February 23rd, 2000

Don’t Believe the Hype: Dyvinyls

by Ellyn Kerr • in Beauty


First off, straight up: I don’t much buy into the beauty hype. “Beauty” magazines I read only when suffering from the restlessness of serious illness; I’ve never purchased an alpha-hydroxy acid product; I can’t seem to prioritize my spending to include the “newest shades” of cosmetics in ranges even Pantone couldn’t keep coming up with each fashion season; and my idea of a regular good skin care regime is to wash your face with water only, exercise and cut down on sugar.

My definition of genuine beauty is the spontaneous laughter of a sassy woman or man at something just a bit crazy. Fifth Avenue chic — striking though it may often be — is not the pinnacle of beauty.

That said, please accept these humble offerings towards the construction of a universal aesthetic that gets to the roots of what the multi-billion dollar beauty conglomerates only wish they could sell you: real human beauty, chaos and imperfections included.

this week: dyvinyls

ellyn kerr


To date, in this Real Aesthetic series, I’ve made a concerted effort both to include items that were gender nonspecific and to avoid particularly fussy items, like makeup. Without intending to slight to the profession of makeup artistry, I think that natural skin colours and textures and hair styles generally look better and more interesting than do trumped up, overdone styles. I have been known, after all (as when offered the free salon makeover and Aveda shoulder massage so generously included in hair-cutting sessions at Montreal’s Tonic on St. Laurent), to engage in an exchange similar to the following:

Makeup artist: How would you like your makeup? Natural?

I (after glancing at a friend whose makeover was just completed, and who had, too, requested “natural”, only to be rendered conspicuously pink and shimmery): Invisible, please.

(Makeup wearer or not, having someone gently run soft brush bristles over your face is tantamount to a facial massage, and highly recommended as a stress reliever.)

That said, as I wondered what items to review this week, one makeup product kept offering itself as a justifiable inclusion in this review series. My main criteria, you may recall, are high quality and minimal fussing. So I depart from the gender-neutral products (that is, for all but the coolest of men; think of the hypercoloured Bowie), and introduce Sebastian International’s Divinyls lip gloss, from their Trucco cosmetics line.

It would seem that different lip glosses could not vary much in quality, being as they are simply viscous, lustrous fluids applied to the lips. Before the introduction of glitter makeups, the most notable innovation in lip gloss was likely the flavouring in Bonne Belle’s Kissing Potion. (Oh, to live in the early 80s once again.)

Hailing a new era in lip accessories, Divinyls earns kudos for more than just its funk-ay name. It’s not annoyingly flavoured, as is Kissing Potion, and it’s viscous as resin, conferring longevity. Not to say that it wouldn’t be kissed off during a particularly amorous moment, or munched off during a hearty meal. But it does last an impressively long time — it was my makeup of choice for two different weddings I attended and their subsequent receptions, and left me with little need for touching up (which, without doubt, ranks among the undesirably fussy habits).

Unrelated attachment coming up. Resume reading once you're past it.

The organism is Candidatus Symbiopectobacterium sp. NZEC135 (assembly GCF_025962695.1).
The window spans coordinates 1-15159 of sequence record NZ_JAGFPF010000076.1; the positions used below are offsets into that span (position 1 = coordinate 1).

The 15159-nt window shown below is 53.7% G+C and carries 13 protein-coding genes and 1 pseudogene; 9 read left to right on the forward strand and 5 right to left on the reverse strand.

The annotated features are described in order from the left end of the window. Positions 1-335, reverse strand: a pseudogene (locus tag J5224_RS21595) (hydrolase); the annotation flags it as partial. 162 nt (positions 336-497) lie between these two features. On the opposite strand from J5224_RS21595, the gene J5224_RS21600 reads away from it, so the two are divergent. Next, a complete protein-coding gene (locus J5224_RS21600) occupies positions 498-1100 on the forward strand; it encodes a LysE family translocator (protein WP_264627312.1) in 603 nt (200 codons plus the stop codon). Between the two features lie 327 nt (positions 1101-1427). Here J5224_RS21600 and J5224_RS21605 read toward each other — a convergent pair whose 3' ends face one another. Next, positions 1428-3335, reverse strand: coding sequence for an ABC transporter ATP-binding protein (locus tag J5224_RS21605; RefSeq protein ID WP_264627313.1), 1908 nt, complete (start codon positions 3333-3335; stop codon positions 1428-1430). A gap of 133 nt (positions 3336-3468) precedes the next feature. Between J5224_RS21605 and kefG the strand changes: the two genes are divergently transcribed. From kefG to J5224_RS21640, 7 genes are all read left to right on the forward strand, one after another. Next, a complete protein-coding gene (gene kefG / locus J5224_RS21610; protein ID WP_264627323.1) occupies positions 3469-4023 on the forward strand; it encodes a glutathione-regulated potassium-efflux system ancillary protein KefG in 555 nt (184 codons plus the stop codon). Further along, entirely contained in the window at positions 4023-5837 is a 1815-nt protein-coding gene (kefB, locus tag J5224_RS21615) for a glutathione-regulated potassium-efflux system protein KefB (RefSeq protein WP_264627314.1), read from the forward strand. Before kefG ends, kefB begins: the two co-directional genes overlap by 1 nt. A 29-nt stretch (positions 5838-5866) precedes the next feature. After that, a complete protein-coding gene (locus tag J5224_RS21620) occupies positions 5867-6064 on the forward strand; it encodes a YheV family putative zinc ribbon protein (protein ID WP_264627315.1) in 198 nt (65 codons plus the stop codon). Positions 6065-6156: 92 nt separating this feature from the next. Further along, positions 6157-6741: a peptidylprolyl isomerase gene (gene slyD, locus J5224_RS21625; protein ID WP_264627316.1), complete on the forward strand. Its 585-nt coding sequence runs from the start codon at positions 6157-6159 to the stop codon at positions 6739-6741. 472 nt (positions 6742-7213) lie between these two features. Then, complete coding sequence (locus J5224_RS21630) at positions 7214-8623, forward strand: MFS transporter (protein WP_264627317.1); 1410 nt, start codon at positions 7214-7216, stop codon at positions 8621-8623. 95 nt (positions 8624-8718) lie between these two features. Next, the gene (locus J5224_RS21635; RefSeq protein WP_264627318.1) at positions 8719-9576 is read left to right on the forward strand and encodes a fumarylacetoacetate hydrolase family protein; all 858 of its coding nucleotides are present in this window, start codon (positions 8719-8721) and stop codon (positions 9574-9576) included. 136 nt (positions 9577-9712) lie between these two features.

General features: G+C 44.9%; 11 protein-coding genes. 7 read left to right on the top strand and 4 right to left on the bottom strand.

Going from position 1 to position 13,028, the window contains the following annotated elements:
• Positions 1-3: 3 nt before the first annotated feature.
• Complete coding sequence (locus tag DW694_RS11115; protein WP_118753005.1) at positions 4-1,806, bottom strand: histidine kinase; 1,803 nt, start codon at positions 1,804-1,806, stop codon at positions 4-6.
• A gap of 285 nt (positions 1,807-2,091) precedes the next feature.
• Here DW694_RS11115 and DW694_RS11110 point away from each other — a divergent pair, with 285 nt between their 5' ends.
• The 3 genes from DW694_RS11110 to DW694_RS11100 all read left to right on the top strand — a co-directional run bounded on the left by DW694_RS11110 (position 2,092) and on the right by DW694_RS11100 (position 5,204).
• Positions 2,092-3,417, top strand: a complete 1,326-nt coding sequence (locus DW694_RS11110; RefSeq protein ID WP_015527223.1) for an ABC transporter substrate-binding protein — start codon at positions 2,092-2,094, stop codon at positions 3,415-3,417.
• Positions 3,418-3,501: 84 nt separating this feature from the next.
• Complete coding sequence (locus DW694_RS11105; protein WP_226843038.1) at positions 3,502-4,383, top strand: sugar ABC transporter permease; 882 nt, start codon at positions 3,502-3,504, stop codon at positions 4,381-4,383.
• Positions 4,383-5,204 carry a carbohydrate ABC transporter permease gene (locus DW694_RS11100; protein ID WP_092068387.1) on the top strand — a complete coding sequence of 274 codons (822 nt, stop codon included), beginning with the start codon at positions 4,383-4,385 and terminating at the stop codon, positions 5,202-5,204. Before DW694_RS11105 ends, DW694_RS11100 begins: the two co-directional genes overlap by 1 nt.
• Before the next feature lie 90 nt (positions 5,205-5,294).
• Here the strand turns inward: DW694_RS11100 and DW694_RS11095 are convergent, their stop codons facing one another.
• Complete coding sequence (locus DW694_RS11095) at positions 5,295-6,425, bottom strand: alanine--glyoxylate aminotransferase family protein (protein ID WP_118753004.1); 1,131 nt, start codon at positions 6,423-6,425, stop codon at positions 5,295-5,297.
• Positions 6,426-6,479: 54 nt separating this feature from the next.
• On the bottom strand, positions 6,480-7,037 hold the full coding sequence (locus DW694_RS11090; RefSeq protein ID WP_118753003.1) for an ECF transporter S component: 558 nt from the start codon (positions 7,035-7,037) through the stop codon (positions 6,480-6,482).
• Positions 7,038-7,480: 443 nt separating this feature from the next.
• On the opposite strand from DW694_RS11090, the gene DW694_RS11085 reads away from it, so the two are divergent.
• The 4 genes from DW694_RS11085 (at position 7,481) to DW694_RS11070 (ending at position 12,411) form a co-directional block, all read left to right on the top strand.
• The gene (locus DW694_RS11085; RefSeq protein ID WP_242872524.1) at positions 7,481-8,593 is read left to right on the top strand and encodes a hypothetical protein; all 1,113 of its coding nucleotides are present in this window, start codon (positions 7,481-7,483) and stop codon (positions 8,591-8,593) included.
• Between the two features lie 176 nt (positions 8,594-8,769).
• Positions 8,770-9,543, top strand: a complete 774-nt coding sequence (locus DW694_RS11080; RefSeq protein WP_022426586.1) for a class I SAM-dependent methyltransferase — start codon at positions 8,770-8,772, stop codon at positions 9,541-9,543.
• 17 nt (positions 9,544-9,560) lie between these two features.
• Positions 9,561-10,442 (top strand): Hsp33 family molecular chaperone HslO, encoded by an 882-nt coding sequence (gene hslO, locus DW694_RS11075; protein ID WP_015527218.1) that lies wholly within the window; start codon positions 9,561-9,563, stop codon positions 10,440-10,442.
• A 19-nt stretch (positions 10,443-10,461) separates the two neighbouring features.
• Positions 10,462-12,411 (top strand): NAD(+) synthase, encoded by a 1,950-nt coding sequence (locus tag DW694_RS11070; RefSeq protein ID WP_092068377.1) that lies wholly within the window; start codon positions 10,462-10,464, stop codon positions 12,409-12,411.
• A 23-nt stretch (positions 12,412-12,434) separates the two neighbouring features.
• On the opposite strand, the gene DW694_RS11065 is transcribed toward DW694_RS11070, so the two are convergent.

Usage: Apply lip LINER, to provide a lasting colour base for the gloss. And for the sake of all who would lay eyes upon you, keep the liner within your natural lip outlines. Really, has anyone ever been fooled by those lip-enlarging extra-peripheral traces of lip-liner applied for that pouty Hustler style?

Apply Divinyls in colour of choice. Best done sparingly: because of the product’s thickness, too heavy an application will leave your lips feeling gooey.

Enjoy the aesthetic of colourful, truly glossy lips for hours.

This is, bar none, the best lip gloss I’ve ever tried. And, lest this recommendation perhaps be diminished by the fact that I haven’t tried many glosses since leaving adolescence behind, it bears mention that four urbane, stylish, intelligent friends of mine were immediately impressed by the product when they first saw me use it, citing its durability and the way it made my lips shine.

If you, as do I, own few makeup products and prefer to maintain but a small, reliable supply, this product should be included in your inventory. Choose the Slick (clear), as it can be used with any colour lipliner; would look good, too, on bare lips.

Jazzier sorts prone to continually updating their makeup wardrobes should experiment with the whole line of Divinyls palette: Outshine Girl is a muted, brownish orange (according to Sebastian’s online colour palette); Black Dahlia, plum; Virgin Spice, an urban pink; Slayer, a russety brown; Ice Queen, a neutral pinkish beige; and Gold Digger, a brighter orange.

Only a lip gloss? Well, to each her or his own frivolity. But if you’re at all in the market for the singular one-tube makeup product that can appropriately dress your face from day to evening, and that will even last through a Valentine’s Day smooch or two, Divinyls is da bomb.

Divinyls lip gloss.
$12.50 USD, beautyofasite.com;
$12.50 CDN, Giardino’s salon, Quebec Street, Guelph, Ontario;
and at salons selling Trucco products


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